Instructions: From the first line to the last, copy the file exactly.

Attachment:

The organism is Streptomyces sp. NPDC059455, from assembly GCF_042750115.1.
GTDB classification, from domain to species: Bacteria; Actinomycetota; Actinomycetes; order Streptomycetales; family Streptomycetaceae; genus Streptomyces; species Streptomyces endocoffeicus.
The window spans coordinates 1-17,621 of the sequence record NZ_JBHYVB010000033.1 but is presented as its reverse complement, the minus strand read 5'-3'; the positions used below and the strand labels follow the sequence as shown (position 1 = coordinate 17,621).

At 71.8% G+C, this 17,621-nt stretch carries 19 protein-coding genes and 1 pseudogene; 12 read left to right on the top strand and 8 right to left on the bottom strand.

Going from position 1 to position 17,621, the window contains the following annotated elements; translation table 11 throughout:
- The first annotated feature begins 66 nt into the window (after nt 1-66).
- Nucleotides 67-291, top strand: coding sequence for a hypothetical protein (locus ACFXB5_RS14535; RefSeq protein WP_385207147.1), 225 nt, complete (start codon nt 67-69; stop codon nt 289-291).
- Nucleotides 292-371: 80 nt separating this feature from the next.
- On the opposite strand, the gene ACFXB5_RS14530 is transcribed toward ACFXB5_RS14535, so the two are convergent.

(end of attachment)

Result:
The organism is Streptomyces sp. NPDC059455, from assembly GCF_042750115.1.
GTDB classification, from domain to species: Bacteria; Actinomycetota; Actinomycetes; order Streptomycetales; family Streptomycetaceae; genus Streptomyces; species Streptomyces endocoffeicus.
The window spans coordinates 1-17,621 of the sequence record NZ_JBHYVB010000033.1 but is presented as its reverse complement, the minus strand read 5'-3'; the positions used below and the strand labels follow the sequence as shown (position 1 = coordinate 17,621).

At 71.8% G+C, this 17,621-nt stretch carries 19 protein-coding genes and 1 pseudogene; 12 read left to right on the top strand and 8 right to left on the bottom strand.

Going from position 1 to position 17,621, the window contains the following annotated elements; translation table 11 throughout:
- The first annotated feature begins 66 nt into the window (after nt 1-66).
- Nucleotides 67-291, top strand: coding sequence for a hypothetical protein (locus ACFXB5_RS14535; RefSeq protein WP_385207147.1), 225 nt, complete (start codon nt 67-69; stop codon nt 289-291).
- Nucleotides 292-371: 80 nt separating this feature from the next.
- On the opposite strand, the gene ACFXB5_RS14530 is transcribed toward ACFXB5_RS14535, so the two are convergent.